MASH Report: Harrison, Richards, & More

Josh Harrison discussed how his July 2015 surgery bothered him into 2016.

Harrison had surgery to repair his thumb in July 2015, and he returned at less than 100 percent. The following offseason, his training was designed to avoid putting too much weight on his thumb joint. Even during the first half of ’16, especially in cold weather, Harrison’s thumb became stiff and often stung.

“To be honest, I didn’t really feel it come back until right before I got hurt,” Harrison said.

Examining Harrison batted ball stats, there is a mixed message with his 2016 exit velocity dropping 1 mph while and increase in his launch angle led to more distance (+11 ft). The more I dug, I found very little to support a 2017 rebound. He was not productive before the 2015 injury. He never improved over the 2016 season. I may give him a small bump in value because he may have played through injuries but I think the 29-year-old may have peaked in 2014 and is just headed downhill. With him approaching 30, his one good trait, steals, may also be in jeopardy.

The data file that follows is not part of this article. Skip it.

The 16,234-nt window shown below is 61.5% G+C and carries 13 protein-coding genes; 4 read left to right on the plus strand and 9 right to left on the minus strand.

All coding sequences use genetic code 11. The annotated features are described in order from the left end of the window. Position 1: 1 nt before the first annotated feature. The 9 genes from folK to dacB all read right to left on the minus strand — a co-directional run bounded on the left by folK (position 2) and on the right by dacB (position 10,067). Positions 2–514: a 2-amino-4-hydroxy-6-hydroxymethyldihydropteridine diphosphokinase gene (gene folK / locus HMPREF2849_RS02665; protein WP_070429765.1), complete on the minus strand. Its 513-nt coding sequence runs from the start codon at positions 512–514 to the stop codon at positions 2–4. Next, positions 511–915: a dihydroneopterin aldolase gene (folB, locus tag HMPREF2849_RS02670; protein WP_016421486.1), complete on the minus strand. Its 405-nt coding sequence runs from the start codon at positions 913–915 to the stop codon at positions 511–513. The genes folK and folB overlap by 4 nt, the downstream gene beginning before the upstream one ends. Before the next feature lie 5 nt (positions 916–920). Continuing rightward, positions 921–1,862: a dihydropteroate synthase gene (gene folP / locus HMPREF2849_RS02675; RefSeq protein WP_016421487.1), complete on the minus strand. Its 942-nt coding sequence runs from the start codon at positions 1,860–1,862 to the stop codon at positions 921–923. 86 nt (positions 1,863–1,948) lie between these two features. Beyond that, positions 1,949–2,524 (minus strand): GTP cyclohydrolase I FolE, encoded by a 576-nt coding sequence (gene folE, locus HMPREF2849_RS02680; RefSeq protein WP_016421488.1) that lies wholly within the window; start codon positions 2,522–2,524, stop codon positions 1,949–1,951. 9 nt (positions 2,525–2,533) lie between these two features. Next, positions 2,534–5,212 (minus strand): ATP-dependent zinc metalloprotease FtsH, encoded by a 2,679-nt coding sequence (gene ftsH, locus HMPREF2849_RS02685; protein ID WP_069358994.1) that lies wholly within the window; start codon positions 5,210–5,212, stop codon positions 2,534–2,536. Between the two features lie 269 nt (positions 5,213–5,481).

Jeff Passan at Yahoo! Sports wrote about Garrett Richards recovery process from a torn UCL.

“I truly think this kind of treatment has significant potential,” said Dr. Neal ElAttrache, a longtime orthopedic surgeon at the Kerlan-Jobe clinic in Los Angeles who introduced orthobiologics to Major League Baseball when he injected PRP into the elbow of Dodgers reliever Takashi Saito in 2008. “There’s no question biologics are here to stay and biologic manipulation is the frontier of treatment in what we’re doing. The problem, as I see it, is that the marketing and clinical use has far exceeded the science behind it.”